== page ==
Second Sunday in Advent Luke 3:1-6

Today’s Gospel reading gives us the unlikeliest of instructions: In the desert, prepare a highway for our God. If we’re going to prepare a highway, common sense would dictate that we build the road where it is most needed: that is, where there is already a great deal of traffic. In the desert, instead, are pitiless, endless expanses of sand, where you and I can wander for days, even years, in unrelieved solitude. The desert would seem to be the last place to prepare a highway.

But isn’t it in the desert where the most ultimately life-affirming changes take place? After his baptism, as he prepares to begin his public ministry, Jesus will head away from family and friends, away from all that is familiar and safe, to be tempted in the wilderness for forty days. And it is in the desert, of course, that the Israelites are led, out of slavery, on the way to freedom – but before they achieve the Promised Land, they must first wander in the desert, where they will learn, with painstaking slowness, how to be God’s people.

I wonder how many of us are finding ourselves in what appears to be a desert in our lives. Don’t we all have parts of ourselves that are barren and uninhabited? What happens when all the productivity and value and energy seem to be behind, in a place that looks perfect in the rear-view mirror, and we find ourselves in a wilderness instead? Each day is like the next, unrelieved and monotonous. And in our ear we hear the voice of the Tempter, whispering: Why am I still here? What is the point? Do I even have a purpose for living, a reason for getting up in the morning? And why the heck am I in this wilderness?

And the desert landscape, bleak and unbroken, seems to offer no hope, and we are left to wonder why in God’s name this prophet would be telling us, In the desert, prepare a highway for our God.

What do you and I do when we find ourselves stranded in the desert? Maybe taking action is not the solution.

Way will open. The Quakers, the Religious Society of Friends, offer guidance for the deserts in our lives, when we feel strongly that some kind of change or action needs to take place, but we can’t quite figure out the pathway to accomplishing the necessary action.

Many of us have a variety of decision-making resources that we use. You might write pro and con lists. I might seek advice from colleagues, friends, and family. We might even flip a coin. But all of these decision-making methods require some version of forceful effort – a taking of action. Allowing way to open is different. It demands a period of expectant waiting that can sometimes feel like not making progress at all. Am I not supposed to be preparing a highway? Choosing to practice way will open means having to be okay with not having a solution for a period of time. It means letting go of conscious effort and allowing ourselves to just be, in a place of uncertainty for an unspecified period. Choosing to practice way will open means the process is more important than the outcome.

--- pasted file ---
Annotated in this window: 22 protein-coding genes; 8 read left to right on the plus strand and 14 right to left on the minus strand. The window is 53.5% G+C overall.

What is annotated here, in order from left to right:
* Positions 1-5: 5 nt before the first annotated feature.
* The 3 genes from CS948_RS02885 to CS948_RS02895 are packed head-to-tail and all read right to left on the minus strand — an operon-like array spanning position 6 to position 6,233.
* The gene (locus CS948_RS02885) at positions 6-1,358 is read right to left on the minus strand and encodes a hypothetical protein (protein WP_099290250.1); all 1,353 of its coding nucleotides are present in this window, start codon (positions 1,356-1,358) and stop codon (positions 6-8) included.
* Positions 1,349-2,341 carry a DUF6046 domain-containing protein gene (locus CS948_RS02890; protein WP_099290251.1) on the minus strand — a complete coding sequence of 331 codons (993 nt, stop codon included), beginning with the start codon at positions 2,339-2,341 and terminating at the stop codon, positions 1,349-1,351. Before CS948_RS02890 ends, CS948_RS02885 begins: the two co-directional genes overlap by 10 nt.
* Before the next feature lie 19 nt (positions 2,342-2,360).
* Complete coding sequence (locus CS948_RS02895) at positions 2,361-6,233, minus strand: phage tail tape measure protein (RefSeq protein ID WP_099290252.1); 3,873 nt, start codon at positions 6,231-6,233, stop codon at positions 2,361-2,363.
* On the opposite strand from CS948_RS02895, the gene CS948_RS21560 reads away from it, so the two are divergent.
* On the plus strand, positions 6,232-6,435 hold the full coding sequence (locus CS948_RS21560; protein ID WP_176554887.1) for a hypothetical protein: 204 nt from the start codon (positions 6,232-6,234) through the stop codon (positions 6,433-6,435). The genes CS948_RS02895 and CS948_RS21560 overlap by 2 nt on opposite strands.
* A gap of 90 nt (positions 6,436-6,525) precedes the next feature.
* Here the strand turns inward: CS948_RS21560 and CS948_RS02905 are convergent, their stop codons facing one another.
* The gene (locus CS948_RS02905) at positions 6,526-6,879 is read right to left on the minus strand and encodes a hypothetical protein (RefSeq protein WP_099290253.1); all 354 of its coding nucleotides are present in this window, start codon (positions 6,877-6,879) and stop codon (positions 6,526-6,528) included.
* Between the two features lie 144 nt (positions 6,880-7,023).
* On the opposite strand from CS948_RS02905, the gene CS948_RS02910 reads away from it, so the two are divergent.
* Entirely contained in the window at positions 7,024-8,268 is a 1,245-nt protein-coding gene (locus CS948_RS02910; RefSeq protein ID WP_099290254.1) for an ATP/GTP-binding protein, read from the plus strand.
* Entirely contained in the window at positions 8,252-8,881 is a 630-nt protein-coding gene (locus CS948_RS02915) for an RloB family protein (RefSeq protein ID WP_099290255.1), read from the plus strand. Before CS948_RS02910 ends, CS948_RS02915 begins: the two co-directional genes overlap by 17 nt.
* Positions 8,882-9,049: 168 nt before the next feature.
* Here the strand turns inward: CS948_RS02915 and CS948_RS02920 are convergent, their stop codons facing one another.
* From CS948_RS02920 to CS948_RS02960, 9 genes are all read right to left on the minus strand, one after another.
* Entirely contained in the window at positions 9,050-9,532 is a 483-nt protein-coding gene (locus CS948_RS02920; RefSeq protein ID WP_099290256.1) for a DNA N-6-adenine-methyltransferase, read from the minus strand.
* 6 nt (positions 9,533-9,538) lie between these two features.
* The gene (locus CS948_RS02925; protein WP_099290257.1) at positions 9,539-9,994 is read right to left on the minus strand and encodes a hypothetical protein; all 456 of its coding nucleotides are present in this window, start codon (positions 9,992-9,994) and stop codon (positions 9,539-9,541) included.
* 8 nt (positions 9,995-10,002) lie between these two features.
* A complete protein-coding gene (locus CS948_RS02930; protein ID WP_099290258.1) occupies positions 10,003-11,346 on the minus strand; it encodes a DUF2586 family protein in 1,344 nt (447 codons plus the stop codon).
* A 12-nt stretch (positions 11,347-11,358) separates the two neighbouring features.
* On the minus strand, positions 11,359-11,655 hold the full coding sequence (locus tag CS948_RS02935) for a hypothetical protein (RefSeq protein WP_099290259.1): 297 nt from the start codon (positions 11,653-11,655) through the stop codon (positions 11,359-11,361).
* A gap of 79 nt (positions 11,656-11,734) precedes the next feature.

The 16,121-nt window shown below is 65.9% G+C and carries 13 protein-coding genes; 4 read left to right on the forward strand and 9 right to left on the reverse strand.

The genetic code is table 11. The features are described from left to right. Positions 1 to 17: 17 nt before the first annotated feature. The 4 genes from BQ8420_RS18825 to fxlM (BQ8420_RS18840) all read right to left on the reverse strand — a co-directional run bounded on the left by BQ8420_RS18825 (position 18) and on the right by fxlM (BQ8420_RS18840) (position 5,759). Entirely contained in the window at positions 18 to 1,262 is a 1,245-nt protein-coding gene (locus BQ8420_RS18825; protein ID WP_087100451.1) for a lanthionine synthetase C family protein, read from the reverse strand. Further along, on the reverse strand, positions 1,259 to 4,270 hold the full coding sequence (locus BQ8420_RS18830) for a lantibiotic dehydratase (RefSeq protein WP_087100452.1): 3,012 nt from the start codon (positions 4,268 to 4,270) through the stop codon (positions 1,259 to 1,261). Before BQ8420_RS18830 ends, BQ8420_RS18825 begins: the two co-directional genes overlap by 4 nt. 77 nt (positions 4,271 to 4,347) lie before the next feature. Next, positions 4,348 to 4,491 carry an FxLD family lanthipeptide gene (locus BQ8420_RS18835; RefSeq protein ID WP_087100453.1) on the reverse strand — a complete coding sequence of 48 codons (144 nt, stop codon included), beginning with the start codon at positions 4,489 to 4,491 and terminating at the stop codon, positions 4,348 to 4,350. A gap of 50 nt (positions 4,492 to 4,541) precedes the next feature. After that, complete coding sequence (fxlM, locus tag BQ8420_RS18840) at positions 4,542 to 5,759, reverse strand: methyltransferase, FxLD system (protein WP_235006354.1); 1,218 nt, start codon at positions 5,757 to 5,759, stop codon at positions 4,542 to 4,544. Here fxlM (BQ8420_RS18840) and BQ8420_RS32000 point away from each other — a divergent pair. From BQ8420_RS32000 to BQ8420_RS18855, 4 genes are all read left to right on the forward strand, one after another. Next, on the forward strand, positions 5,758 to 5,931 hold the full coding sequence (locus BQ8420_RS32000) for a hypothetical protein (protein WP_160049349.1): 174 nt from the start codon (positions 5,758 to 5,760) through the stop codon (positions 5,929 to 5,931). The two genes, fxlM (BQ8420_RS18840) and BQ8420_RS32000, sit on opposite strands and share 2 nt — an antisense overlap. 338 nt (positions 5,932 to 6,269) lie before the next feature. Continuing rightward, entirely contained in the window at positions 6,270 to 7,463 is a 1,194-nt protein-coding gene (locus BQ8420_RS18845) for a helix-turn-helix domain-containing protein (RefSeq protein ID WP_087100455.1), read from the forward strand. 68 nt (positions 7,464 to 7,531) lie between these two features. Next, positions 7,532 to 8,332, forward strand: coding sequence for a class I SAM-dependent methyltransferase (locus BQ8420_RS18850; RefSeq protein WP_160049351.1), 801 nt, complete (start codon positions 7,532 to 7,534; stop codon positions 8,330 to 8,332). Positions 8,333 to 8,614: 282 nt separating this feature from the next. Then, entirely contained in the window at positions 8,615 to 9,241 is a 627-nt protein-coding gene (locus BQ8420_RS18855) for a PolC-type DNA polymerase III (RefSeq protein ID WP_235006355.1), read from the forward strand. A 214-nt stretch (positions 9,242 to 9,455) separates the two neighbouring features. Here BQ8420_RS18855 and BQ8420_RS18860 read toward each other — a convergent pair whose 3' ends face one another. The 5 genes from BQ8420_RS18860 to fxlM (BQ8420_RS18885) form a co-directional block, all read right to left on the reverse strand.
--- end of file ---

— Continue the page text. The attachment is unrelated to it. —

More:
It is just possible that John the Baptizer is urging us, In the desert, prepare a highway for our God because being in the desert is more important than the highway itself. Maybe, after the example of Jesus, after the example of our religious forebears the Israelites, there is a reason beyond our comprehension for us to be in a desert period in our lives.

In Quaker churches, in Friends meetings, embracing the idea that way will open in decision-making requires everyone to sit and deliberate together until they can come to unity on a decision. And often in this process, a Quaker colleague has told me, the way opens via a pathway that everyone might not have seen if they had been looking for it. It can feel like something magically dropped into our laps when we were least expecting it. And it is sometimes a most unexpected solution.

If John has been urging us into the desert, why is it important for us to be there? Right now, we might not know. Do we trust that way will open? In his book Sacred Compass, Brent Bill writes: “The spiritual guidance that comes when we allow way to open may come at a time of seeking or entirely unexpectedly.” And Quaker author Phillip Gulley adds: “To proceed as way opens in to believe God has a hope for our lives, a longing for our lives, that we can know what it is and to be obedient to it. It is to further trust that when we’re obedient, it will result in serenity and joy, and good things for us and good things for others.”

It is just possible, halfway through Advent, that the point is not the highway but the desert, as unlikely as that may seem. It is possible that God’s plans for our lives require a period in the desert. It is possible that instead of frantic scrabbling action, we are being invited to “center down,” to still our souls, to trust that way will open. To trust that the highway will come, when it needs to, and that it might come to fruition in the most unexpected of ways.